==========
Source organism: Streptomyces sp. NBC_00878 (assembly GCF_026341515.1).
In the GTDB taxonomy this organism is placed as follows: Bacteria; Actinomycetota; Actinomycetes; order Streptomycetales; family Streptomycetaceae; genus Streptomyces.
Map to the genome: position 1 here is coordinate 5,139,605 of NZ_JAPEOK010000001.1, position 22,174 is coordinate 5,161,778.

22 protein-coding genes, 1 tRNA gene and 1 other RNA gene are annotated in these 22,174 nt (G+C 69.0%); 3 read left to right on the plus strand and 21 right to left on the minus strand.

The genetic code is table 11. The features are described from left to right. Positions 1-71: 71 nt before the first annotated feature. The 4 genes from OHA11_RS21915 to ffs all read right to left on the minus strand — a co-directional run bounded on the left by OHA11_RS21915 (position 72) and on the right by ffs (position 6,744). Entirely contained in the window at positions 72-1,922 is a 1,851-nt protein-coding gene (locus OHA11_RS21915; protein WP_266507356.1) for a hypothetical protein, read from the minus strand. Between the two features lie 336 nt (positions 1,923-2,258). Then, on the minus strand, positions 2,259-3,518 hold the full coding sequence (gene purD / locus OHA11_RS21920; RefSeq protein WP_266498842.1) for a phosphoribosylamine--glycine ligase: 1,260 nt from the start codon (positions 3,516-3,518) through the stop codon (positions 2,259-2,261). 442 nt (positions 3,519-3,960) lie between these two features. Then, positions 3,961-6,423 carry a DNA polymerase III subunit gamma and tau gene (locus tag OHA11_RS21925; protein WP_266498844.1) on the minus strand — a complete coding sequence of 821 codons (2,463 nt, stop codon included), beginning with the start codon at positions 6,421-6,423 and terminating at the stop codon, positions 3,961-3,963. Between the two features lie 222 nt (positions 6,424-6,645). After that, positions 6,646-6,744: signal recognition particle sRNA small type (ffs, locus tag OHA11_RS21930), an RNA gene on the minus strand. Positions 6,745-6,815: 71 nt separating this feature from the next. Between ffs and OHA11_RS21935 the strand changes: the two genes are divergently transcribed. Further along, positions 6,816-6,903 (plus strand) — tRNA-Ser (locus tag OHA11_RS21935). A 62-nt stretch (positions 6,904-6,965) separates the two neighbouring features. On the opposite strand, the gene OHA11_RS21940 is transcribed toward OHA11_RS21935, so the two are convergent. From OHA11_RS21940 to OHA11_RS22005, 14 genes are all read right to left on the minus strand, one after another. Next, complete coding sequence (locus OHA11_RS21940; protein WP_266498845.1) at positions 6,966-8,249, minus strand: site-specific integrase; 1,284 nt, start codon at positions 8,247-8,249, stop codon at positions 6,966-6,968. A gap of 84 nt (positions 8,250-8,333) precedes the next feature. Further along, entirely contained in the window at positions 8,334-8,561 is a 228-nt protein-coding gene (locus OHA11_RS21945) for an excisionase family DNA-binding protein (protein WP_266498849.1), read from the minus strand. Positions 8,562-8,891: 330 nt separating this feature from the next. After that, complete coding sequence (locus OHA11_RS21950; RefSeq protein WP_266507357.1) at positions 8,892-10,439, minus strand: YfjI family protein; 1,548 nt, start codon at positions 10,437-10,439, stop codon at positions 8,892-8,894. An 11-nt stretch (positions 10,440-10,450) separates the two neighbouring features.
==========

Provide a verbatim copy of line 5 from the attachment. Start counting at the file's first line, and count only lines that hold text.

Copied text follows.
The genetic code is table 11. The features are described from left to right. Positions 1-71: 71 nt before the first annotated feature. The 4 genes from OHA11_RS21915 to ffs all read right to left on the minus strand — a co-directional run bounded on the left by OHA11_RS21915 (position 72) and on the right by ffs (position 6,744). Entirely contained in the window at positions 72-1,922 is a 1,851-nt protein-coding gene (locus OHA11_RS21915; protein WP_266507356.1) for a hypothetical protein, read from the minus strand. Between the two features lie 336 nt (positions 1,923-2,258). Then, on the minus strand, positions 2,259-3,518 hold the full coding sequence (gene purD / locus OHA11_RS21920; RefSeq protein WP_266498842.1) for a phosphoribosylamine--glycine ligase: 1,260 nt from the start codon (positions 3,516-3,518) through the stop codon (positions 2,259-2,261). 442 nt (positions 3,519-3,960) lie between these two features. Then, positions 3,961-6,423 carry a DNA polymerase III subunit gamma and tau gene (locus tag OHA11_RS21925; protein WP_266498844.1) on the minus strand — a complete coding sequence of 821 codons (2,463 nt, stop codon included), beginning with the start codon at positions 6,421-6,423 and terminating at the stop codon, positions 3,961-3,963. Between the two features lie 222 nt (positions 6,424-6,645). After that, positions 6,646-6,744: signal recognition particle sRNA small type (ffs, locus tag OHA11_RS21930), an RNA gene on the minus strand. Positions 6,745-6,815: 71 nt separating this feature from the next. Between ffs and OHA11_RS21935 the strand changes: the two genes are divergently transcribed. Further along, positions 6,816-6,903 (plus strand) — tRNA-Ser (locus tag OHA11_RS21935). A 62-nt stretch (positions 6,904-6,965) separates the two neighbouring features. On the opposite strand, the gene OHA11_RS21940 is transcribed toward OHA11_RS21935, so the two are convergent. From OHA11_RS21940 to OHA11_RS22005, 14 genes are all read right to left on the minus strand, one after another. Next, complete coding sequence (locus OHA11_RS21940; protein WP_266498845.1) at positions 6,966-8,249, minus strand: site-specific integrase; 1,284 nt, start codon at positions 8,247-8,249, stop codon at positions 6,966-6,968. A gap of 84 nt (positions 8,250-8,333) precedes the next feature. Further along, entirely contained in the window at positions 8,334-8,561 is a 228-nt protein-coding gene (locus OHA11_RS21945) for an excisionase family DNA-binding protein (protein WP_266498849.1), read from the minus strand. Positions 8,562-8,891: 330 nt separating this feature from the next. After that, complete coding sequence (locus OHA11_RS21950; RefSeq protein WP_266507357.1) at positions 8,892-10,439, minus strand: YfjI family protein; 1,548 nt, start codon at positions 10,437-10,439, stop codon at positions 8,892-8,894. An 11-nt stretch (positions 10,440-10,450) separates the two neighbouring features.